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MSI 870A Fuzion - Fuzion for the Masses
Fuzion for the Masses
It had been a pipe dream for enthusiasts - the ability to link multiple graphics cards from two different vendors (ATI and NVIDIA) and their incompatible architectures on the same motherboard. A fabless semiconductor firm, Lucid, however made it a reality with its vendor-agnostic Hydra 200 chip. We reviewed the first commercial implementation of this technology with the MSI Big Bang Fuzion earlier this year. While the basic premise of this technology worked, it came with its fair share of bugs and compromises. These, coupled with the premium positioning and asking price for the Big Bang Fuzion, meant that the product was even more niche than the usual high-end enthusiast motherboard.
It's half a year later, and while Lucid appeared to have snagged another motherboard manufacturer to try out its Hydra 200 chip, that ASUS motherboard is also targeted at the high-end segment. MSI meanwhile has changed its tack and announced two mainstream models that come with the Hydra chip, both of which we saw at Computex. Today, we get the chance to try out the version intended for the AMD platform, the MSI 870A Fuzion.
MSI has been using the 'Fuzion' branding to identify motherboards that come with the Lucid Hydra chip, but users may not be too familiar with the 870A designation. The '870' here refers to its use of the AMD 870 chipset, which is itself a minor update of the AMD 770 chipset. MSI has also gone wth the SB710 Southbridge, and not the newer 800-series that debuted this year. The 'A' indicates that it comes with USB 3.0 and SATA 6Gbps support (albeit both functions via thrid-party chips onboard), a naming convention that seems to have taken root among motherboard vendors.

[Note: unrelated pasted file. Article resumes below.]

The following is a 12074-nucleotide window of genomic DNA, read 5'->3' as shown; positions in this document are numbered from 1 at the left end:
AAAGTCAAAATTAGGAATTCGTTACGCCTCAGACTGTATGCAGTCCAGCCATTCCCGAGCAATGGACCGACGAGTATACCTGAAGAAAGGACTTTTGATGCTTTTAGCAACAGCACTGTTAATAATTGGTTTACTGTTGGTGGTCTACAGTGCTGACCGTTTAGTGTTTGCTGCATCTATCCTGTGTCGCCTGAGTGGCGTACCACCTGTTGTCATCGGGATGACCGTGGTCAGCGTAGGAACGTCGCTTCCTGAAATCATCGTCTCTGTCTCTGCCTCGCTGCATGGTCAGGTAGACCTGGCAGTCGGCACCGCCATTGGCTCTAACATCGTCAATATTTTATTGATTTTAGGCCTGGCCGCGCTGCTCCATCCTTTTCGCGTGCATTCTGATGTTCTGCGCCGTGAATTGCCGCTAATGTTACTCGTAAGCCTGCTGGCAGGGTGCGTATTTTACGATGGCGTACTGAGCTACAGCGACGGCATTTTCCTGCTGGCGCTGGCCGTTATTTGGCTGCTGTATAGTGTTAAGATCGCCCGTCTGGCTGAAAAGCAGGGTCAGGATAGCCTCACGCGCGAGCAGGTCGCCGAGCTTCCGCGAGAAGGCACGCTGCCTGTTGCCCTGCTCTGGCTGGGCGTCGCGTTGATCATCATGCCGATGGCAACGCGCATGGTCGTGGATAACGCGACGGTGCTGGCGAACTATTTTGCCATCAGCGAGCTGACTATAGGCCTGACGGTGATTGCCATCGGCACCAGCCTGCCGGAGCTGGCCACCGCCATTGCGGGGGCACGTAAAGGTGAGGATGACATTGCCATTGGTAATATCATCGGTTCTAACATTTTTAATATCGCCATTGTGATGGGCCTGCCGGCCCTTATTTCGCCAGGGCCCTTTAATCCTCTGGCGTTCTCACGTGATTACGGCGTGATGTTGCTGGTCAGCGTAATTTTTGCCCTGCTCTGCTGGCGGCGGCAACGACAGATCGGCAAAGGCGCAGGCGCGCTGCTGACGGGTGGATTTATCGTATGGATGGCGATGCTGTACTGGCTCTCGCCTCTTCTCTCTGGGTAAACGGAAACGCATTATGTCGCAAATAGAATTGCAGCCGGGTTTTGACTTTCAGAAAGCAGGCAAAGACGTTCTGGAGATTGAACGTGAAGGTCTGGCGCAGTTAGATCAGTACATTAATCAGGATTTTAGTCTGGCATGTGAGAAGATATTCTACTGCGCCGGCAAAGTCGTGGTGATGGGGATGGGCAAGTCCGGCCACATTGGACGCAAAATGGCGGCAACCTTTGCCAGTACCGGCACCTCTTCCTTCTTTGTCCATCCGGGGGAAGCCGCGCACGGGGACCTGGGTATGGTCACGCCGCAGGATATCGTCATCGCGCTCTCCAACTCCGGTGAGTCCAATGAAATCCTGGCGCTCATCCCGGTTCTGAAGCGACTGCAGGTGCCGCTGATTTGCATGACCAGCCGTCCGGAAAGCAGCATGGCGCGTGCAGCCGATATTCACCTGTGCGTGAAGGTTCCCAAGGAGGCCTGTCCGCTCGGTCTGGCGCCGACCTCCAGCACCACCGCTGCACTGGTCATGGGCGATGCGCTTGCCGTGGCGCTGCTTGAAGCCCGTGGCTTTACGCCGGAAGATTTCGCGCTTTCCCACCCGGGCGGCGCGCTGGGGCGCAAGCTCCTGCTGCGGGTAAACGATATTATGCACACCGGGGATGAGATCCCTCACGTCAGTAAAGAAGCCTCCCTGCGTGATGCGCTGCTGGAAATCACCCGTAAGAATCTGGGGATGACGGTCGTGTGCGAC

Since the withdrawal of NVIDIA from the chipset scene, there hasn't been a way for NVIDIA users to get their SLI fix on the AMD platform. The MSI 870A Fuzion claims to be the first motherboard on the AMD platform to support SLI and that's certainly the case (at least for a while), albeit via the Lucid Hydra chip instead of native SLI, but do users care if it quacks like a duck?
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